New Mexico's Canyon de Chelly

Canyon del Muerto, part of Canyon de Chelly National Monument, New Mexico. (Spencer Weiner/Los Angeles Times)

A federal judge in New Mexico on Wednesday will hear opening arguments in a first-of-its-kind case: Whether the state has violated its public trust duty to protect the New Mexico’s atmosphere.

The lawsuit—the nation’s first Atmospheric Trust Litigation case to be heard on its merits -- questions if when New Mexico’s Environmental Improvement Board repealed greenhouse gas regulations, the action absolved the state of its duty as trustee of the atmosphere.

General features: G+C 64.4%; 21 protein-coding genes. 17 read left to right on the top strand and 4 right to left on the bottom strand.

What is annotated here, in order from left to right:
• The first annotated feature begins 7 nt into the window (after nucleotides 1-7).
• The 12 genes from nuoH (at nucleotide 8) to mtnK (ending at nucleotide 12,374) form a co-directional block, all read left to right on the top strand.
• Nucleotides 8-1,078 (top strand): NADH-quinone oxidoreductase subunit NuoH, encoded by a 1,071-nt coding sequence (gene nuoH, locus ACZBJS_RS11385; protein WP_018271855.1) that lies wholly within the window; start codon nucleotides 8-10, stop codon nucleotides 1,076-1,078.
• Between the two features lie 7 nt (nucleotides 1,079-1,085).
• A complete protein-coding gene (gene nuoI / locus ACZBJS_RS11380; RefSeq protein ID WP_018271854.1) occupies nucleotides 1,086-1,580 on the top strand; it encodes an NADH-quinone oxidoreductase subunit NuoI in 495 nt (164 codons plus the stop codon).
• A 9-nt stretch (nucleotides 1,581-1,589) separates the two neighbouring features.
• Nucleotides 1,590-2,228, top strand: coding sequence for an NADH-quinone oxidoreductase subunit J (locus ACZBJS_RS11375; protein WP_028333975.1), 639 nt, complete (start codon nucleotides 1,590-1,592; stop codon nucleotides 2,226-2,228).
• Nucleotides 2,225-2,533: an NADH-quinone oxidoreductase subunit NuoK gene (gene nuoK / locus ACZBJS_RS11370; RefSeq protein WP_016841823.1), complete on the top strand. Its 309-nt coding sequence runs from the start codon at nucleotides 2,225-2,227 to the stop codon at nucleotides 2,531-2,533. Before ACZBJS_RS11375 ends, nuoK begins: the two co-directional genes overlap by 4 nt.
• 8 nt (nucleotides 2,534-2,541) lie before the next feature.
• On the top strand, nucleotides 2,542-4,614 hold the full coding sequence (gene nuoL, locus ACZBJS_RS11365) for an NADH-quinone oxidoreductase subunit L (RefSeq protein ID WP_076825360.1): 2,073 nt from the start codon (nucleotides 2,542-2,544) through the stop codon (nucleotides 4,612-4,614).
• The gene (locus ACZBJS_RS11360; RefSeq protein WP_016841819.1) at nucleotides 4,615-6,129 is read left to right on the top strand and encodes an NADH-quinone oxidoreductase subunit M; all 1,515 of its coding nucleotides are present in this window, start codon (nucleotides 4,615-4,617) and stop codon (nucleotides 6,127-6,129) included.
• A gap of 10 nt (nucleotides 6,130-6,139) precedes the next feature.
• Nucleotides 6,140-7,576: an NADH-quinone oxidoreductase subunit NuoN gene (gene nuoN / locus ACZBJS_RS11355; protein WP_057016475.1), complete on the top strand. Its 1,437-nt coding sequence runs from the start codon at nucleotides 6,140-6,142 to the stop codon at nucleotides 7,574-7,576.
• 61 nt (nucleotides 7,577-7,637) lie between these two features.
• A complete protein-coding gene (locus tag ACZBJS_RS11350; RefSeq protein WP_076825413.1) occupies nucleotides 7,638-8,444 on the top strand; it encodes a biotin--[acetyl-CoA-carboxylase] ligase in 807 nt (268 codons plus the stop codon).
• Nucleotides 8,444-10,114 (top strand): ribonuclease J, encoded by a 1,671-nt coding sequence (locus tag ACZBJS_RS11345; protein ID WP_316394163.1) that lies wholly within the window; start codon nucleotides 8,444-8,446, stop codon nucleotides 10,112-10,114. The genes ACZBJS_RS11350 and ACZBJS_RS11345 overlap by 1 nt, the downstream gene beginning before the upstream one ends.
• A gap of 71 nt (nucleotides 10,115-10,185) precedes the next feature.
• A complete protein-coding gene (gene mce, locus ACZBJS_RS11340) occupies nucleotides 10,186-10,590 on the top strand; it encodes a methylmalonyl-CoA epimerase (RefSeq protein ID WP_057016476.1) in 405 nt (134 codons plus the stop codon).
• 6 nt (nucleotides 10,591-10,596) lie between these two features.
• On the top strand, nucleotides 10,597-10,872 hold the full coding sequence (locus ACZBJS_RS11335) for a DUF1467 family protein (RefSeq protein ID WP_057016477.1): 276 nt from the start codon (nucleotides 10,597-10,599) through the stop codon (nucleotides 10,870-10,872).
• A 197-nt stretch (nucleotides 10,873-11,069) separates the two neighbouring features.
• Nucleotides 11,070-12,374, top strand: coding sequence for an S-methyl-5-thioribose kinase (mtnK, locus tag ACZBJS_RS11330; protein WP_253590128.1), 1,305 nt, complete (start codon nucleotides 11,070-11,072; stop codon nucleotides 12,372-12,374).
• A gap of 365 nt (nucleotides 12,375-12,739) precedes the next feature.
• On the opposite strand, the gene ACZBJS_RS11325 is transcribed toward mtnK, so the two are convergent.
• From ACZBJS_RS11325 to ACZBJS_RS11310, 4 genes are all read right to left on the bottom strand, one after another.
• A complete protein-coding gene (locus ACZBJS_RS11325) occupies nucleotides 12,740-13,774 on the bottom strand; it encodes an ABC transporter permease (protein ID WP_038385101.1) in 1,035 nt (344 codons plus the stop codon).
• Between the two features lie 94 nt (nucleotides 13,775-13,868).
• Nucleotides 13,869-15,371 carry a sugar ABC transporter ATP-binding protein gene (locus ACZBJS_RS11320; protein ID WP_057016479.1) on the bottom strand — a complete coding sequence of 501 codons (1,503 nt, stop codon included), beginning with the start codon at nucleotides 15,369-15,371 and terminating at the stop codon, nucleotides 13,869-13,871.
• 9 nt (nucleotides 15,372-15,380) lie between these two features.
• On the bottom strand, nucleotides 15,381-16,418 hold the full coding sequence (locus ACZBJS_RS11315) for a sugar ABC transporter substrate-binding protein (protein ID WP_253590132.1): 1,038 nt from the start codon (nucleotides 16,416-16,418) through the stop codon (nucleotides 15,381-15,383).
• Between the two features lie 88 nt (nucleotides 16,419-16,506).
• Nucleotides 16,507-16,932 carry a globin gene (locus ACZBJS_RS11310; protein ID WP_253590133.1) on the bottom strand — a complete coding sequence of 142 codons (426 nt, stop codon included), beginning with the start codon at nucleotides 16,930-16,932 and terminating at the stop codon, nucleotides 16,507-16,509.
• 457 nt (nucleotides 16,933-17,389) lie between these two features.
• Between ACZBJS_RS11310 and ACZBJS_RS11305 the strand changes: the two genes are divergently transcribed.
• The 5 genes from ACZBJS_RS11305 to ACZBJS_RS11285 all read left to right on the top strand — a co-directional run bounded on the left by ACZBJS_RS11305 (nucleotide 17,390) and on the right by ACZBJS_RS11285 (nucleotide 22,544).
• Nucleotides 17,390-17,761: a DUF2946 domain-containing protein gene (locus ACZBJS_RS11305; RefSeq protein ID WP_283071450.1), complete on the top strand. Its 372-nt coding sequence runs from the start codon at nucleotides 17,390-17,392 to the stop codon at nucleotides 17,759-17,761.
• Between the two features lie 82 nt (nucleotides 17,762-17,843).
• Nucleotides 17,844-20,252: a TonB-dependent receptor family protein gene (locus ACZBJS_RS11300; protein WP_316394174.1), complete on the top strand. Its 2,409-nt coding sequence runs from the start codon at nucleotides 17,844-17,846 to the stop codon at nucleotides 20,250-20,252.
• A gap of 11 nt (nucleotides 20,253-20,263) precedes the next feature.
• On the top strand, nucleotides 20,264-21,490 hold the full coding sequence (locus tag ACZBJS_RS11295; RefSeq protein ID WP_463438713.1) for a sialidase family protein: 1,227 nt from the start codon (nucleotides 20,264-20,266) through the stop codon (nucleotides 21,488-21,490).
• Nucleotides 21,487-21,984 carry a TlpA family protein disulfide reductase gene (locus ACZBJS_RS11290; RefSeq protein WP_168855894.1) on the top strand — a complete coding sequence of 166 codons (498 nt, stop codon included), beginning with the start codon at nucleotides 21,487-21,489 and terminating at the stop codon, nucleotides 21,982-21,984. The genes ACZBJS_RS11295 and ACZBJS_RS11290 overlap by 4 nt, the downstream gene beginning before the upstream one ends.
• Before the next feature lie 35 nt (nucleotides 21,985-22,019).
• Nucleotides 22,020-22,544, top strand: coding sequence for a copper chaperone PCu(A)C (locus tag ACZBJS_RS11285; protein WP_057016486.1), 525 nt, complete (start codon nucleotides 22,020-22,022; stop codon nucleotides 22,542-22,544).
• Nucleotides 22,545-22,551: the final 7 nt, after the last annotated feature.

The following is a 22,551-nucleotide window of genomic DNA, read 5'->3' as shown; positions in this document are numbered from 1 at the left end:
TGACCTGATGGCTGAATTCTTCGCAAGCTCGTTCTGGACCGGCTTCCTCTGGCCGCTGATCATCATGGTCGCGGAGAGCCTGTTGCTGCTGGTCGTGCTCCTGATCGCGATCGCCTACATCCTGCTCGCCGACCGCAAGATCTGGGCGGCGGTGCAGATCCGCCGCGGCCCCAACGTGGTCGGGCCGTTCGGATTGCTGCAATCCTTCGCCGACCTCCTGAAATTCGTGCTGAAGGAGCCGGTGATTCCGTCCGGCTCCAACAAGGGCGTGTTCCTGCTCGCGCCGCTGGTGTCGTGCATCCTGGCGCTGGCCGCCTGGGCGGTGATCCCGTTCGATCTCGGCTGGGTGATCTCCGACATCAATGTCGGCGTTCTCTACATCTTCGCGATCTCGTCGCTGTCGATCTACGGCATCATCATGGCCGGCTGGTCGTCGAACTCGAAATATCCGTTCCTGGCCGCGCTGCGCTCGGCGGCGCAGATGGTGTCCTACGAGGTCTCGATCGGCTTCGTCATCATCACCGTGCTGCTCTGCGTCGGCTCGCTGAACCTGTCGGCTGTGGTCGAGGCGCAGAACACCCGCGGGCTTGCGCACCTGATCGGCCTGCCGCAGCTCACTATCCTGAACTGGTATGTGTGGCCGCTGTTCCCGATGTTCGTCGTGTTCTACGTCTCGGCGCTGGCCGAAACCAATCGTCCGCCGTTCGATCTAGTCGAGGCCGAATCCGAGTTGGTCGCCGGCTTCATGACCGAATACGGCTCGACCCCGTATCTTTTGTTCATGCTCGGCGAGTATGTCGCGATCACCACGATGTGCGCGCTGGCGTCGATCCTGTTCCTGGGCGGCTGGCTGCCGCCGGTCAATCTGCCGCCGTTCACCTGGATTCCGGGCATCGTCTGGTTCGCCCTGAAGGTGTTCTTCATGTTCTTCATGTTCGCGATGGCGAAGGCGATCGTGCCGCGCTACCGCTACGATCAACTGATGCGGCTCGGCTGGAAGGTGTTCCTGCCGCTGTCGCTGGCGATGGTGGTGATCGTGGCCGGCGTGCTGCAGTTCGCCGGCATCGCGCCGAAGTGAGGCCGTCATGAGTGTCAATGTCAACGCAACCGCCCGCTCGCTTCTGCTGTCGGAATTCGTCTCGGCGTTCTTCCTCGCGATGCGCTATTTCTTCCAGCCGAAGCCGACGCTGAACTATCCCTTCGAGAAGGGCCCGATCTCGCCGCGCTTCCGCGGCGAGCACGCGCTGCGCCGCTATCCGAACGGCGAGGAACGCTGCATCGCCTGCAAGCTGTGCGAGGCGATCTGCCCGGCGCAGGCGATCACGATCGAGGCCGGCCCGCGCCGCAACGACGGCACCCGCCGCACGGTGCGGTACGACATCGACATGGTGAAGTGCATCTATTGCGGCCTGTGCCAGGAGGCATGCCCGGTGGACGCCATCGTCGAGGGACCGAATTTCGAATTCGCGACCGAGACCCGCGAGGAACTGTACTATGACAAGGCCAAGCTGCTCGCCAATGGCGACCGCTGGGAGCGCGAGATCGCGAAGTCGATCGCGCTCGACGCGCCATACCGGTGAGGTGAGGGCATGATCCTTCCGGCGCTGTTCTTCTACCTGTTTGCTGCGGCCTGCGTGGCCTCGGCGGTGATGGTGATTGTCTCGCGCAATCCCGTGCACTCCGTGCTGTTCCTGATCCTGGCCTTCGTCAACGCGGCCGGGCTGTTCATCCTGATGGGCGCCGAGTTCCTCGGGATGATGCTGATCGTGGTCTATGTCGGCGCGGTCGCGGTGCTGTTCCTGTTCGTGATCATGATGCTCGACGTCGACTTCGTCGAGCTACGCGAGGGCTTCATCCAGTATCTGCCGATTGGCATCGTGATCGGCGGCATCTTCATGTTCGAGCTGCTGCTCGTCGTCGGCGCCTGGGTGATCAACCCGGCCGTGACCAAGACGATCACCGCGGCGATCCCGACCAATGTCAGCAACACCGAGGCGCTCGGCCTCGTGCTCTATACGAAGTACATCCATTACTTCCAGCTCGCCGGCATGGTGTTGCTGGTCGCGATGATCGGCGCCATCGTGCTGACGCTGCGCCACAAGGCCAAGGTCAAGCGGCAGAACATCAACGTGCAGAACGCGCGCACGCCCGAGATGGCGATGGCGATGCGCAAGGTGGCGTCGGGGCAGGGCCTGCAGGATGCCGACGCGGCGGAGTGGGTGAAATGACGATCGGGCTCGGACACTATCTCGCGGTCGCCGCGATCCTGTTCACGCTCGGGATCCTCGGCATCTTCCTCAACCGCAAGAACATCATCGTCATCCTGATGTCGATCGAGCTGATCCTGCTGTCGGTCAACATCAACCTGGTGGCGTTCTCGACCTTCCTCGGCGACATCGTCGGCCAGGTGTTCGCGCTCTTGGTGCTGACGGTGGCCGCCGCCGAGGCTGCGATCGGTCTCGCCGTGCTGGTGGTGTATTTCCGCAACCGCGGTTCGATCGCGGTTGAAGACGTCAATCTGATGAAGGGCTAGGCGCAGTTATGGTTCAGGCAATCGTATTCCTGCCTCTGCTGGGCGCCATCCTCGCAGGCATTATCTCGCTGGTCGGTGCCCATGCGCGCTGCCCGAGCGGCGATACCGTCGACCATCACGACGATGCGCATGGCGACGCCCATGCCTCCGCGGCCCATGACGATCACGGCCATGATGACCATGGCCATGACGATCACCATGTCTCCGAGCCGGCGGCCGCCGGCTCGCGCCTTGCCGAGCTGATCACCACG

Nineteen-year-old Akilah Sanders-Reed and the Santa Fe-based conservation group WildEarth Guardians sued the governor and the state in 2011, relying on the public trust doctrine, “which requires all branches of government to protect and maintain certain shared resources fundamental for human health and survival,” according to the group.

Last summer a federal district court ordered the case to go forward, ruling, “Plaintiffs have made a substantive allegation that…the state is ignoring the atmosphere with respect to greenhouse gas emissions.”